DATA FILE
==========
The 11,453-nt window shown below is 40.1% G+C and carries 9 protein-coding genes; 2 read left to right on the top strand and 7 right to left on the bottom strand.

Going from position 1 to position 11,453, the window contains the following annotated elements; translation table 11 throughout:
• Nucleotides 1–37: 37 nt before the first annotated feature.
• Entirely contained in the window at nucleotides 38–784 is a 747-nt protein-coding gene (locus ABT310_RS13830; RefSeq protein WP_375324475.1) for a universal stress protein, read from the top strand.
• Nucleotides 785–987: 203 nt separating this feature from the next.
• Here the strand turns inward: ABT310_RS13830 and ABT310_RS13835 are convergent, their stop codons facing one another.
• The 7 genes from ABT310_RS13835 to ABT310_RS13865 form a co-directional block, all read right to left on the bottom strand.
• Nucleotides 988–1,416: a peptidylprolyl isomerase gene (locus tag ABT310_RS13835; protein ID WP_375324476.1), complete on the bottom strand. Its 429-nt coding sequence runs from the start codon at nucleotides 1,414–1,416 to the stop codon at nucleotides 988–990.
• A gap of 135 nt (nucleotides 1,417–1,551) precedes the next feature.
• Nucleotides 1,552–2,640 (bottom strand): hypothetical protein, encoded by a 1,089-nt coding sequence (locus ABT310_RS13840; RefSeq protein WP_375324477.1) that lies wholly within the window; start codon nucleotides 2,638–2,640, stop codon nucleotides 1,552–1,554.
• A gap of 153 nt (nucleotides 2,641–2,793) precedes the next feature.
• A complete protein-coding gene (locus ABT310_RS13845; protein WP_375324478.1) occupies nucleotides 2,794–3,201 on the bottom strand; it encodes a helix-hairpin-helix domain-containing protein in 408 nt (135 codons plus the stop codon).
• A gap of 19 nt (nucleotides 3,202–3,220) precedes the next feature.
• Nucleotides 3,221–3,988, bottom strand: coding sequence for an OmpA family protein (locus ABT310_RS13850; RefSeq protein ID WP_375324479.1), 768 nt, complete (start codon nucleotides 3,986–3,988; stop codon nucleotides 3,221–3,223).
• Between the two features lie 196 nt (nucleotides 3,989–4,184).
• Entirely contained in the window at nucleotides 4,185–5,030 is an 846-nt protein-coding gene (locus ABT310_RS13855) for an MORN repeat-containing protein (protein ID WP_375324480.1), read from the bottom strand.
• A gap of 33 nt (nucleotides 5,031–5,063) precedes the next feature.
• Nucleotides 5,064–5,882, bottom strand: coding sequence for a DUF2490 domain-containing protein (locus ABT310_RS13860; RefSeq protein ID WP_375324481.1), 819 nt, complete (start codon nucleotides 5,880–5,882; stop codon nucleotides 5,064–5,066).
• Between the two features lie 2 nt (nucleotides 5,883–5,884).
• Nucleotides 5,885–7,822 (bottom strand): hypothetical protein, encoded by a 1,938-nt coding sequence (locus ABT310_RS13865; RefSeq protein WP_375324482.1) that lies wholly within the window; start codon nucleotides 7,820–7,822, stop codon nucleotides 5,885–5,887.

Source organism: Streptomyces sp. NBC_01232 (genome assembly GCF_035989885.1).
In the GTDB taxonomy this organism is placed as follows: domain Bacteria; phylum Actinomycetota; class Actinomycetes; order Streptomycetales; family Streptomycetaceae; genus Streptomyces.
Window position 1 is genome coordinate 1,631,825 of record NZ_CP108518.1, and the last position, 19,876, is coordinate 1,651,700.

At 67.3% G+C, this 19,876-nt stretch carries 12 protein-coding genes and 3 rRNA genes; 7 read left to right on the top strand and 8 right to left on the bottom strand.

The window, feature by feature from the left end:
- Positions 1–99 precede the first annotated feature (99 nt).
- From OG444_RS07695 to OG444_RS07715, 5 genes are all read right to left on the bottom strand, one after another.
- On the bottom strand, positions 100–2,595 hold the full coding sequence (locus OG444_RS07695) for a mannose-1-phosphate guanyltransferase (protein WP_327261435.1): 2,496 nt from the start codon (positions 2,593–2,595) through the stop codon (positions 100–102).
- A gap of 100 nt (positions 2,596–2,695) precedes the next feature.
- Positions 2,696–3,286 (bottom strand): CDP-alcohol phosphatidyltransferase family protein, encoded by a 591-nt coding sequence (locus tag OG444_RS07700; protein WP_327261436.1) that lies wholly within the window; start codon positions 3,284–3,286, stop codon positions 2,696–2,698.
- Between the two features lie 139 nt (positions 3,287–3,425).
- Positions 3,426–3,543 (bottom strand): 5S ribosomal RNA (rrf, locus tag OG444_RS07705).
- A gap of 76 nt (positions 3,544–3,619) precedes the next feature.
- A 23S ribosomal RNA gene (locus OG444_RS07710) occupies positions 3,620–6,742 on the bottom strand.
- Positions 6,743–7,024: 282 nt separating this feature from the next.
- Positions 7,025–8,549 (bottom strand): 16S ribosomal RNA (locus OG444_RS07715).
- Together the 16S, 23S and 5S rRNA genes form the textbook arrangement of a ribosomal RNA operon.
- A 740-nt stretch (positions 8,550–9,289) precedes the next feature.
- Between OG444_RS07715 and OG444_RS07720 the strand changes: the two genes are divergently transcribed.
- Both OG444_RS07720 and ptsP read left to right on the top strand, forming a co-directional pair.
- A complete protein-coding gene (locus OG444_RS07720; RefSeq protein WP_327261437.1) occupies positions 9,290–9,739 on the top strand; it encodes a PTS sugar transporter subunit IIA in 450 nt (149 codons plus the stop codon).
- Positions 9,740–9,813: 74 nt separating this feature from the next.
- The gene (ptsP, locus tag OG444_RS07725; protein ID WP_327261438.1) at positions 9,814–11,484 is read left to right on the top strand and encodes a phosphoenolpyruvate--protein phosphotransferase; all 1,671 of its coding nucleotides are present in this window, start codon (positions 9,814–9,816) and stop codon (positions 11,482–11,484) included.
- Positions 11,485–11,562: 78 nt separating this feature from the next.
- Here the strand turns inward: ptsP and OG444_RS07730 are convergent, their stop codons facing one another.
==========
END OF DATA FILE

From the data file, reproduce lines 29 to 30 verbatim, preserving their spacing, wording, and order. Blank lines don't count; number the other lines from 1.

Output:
- A gap of 100 nt (positions 2,596–2,695) precedes the next feature.
- Positions 2,696–3,286 (bottom strand): CDP-alcohol phosphatidyltransferase family protein, encoded by a 591-nt coding sequence (locus tag OG444_RS07700; protein WP_327261436.1) that lies wholly within the window; start codon positions 3,284–3,286, stop codon positions 2,696–2,698.